The way whales slip through the water can tell us if they are in good physical shape, reveals a study published in PLOS ONE. Many baleen whales undertake annual cycles of fasting and feeding, which has a substantial impact on their physical condition. Researchers tracked 24 humpback whales in the Gulf of St. Lawrence and Antarctica and measured the acceleration, depth and speed of their gliding in order to assess their nutritional status. This fitness gauging method may be broadly applicable to a variety of animals and aquatic environments.

“Body condition could mean general health, nourishment, parasite load, stress hormones and many more,” explains Christian Ramp, researcher at the Mingan Island Cetacean Study (MICS) and co-author of the study. “In this study, we focused on the nourishment, how well fed an animal is.”

The physical condition of animals influences their survival rate and reproductive success and can therefore have repercussions on the dynamics of an entire population. For migratory species, the cost of reproducing in wintering areas is offset by the energy they gain in their feeding grounds during the summer. The amount of energy stored during a feeding season strongly influences subsequent reproduction as a function of gestation rate, fetal development, offspring physical fitness and survival, and the competitiveness of males.

How does one evaluate the physical condition of a whale?

In this study, researchers tested on humpbacks a hydrodynamic analysis method generally applied to animals with excellent diving skills such as sperm whales, northern bottlenose whales and pilot whales, which regularly dive to depths of over 200 m. Body density is an indirect indicator of their fat reserves and physical fitness. It also plays a role in the animal’s buoyancy, which in turn influences swimming behaviour and gliding performance – all of which has enabled the development of hydrodynamic analysis methods.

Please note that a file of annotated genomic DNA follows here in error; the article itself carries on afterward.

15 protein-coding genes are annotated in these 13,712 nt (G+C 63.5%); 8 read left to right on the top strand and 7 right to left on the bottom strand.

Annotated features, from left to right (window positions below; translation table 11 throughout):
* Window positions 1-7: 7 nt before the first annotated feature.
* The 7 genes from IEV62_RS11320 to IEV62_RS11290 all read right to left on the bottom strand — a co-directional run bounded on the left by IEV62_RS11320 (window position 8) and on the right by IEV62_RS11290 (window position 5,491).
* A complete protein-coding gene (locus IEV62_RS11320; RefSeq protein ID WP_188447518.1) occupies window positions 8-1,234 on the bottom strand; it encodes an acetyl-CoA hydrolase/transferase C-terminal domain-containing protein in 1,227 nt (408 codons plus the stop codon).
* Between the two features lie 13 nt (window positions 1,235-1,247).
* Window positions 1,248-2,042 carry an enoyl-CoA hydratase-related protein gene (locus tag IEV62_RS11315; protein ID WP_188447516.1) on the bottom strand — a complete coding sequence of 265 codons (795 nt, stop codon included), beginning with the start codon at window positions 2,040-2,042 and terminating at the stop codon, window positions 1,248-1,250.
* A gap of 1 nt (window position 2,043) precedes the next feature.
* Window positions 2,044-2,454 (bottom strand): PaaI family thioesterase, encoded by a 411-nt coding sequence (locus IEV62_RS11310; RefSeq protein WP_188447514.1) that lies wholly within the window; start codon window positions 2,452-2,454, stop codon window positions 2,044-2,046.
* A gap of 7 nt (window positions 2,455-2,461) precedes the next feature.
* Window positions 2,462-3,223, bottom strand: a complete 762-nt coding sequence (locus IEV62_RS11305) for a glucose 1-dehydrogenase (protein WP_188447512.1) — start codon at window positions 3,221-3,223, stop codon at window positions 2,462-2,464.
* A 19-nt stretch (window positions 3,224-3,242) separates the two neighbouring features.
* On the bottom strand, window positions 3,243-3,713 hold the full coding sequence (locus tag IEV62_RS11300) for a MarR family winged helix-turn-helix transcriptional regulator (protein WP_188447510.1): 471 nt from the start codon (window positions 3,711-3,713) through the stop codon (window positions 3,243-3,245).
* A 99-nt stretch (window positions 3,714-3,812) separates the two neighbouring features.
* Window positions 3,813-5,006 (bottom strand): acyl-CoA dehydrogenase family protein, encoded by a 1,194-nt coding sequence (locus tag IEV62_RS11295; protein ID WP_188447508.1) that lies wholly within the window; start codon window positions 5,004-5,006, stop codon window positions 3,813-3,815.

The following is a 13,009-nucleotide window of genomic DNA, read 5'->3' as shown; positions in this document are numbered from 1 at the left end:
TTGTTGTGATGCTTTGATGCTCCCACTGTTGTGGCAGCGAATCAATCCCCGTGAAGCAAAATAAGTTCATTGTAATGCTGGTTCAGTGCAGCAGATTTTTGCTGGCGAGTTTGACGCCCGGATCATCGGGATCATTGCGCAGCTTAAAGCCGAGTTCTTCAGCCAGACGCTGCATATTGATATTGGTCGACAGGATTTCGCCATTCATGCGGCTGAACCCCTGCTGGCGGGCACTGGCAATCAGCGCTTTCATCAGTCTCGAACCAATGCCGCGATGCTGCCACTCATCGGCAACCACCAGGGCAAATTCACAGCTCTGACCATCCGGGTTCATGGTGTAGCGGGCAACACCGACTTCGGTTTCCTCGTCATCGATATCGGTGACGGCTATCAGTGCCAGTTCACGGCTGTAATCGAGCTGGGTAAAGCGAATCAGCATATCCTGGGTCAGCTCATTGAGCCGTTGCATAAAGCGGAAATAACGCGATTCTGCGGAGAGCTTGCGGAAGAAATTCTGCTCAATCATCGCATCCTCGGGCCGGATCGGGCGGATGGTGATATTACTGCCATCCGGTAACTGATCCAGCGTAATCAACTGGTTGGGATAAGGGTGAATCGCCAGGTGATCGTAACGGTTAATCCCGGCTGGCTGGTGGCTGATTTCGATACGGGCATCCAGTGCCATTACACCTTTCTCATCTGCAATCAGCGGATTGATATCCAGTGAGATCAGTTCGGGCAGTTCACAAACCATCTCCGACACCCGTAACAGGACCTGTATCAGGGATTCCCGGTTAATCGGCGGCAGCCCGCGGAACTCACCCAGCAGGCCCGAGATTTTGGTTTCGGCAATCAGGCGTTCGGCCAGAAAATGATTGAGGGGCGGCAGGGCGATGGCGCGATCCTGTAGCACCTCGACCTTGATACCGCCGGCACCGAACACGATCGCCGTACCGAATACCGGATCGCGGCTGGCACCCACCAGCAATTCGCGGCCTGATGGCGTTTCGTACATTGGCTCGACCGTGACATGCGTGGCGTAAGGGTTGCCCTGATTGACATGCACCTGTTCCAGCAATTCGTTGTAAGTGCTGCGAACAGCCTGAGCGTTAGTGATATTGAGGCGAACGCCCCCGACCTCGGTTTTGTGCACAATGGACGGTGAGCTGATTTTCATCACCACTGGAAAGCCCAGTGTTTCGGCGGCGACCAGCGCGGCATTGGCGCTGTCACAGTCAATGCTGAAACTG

However, the humpback whale is not an exceptional diver, generally performing relatively shallow dives. Nevertheless, the results obtained by Christian Ramp and his team demonstrate that this method can be used in humpbacks to assess and track their fitness over time. Researchers observed a gradual decrease in body density (and thus an increase in fat reserves) throughout the feeding season and a relatively high storage of lipids in pregnant females.

To complete the pedigree of each individual in the study, the research team took photos and videos of the animals they were tracking so that they could measure their waist girth to see how well the animals were eating. Fat samples were also collected and will be analyzed to examine the levels of lipids and hormones present. These three methods – gliding data, aerial photos and biopsies – will be used to assess the physical condition of animals and to cross-validate each of the approaches.

For Christian Ramp, this new method could provide more information on the health status of female humpbacks: “Between 2010 and 2016, we observed very few humpback and fin whale calves and we wonder if the females are not physically fit enough (i.e. whether they have enough fat reserves) to become pregnant or give birth.

“Being able to estimate physical fitness for single animals would dramatically increase our ability to monitor animals and populations, and, in case of ‘bad’ health, one could initiate mitigation or conservation measures. These animals feeding at the top of the food chain are ideal sentinel species for the entire ecosystem.”

News - 15/8/2018

Béatrice Riché

Béatrice Riché has served as editor for the GREMM in 2016. She holds an MSc in environmental science and has spent several years working abroad in the fields of resource conservation, species at risk and climate change. Back on the shores of the St. Lawrence, which she keeps watch over every day, Béatrice writes columns on whales, drawing inspiration from events taking place here and afar.

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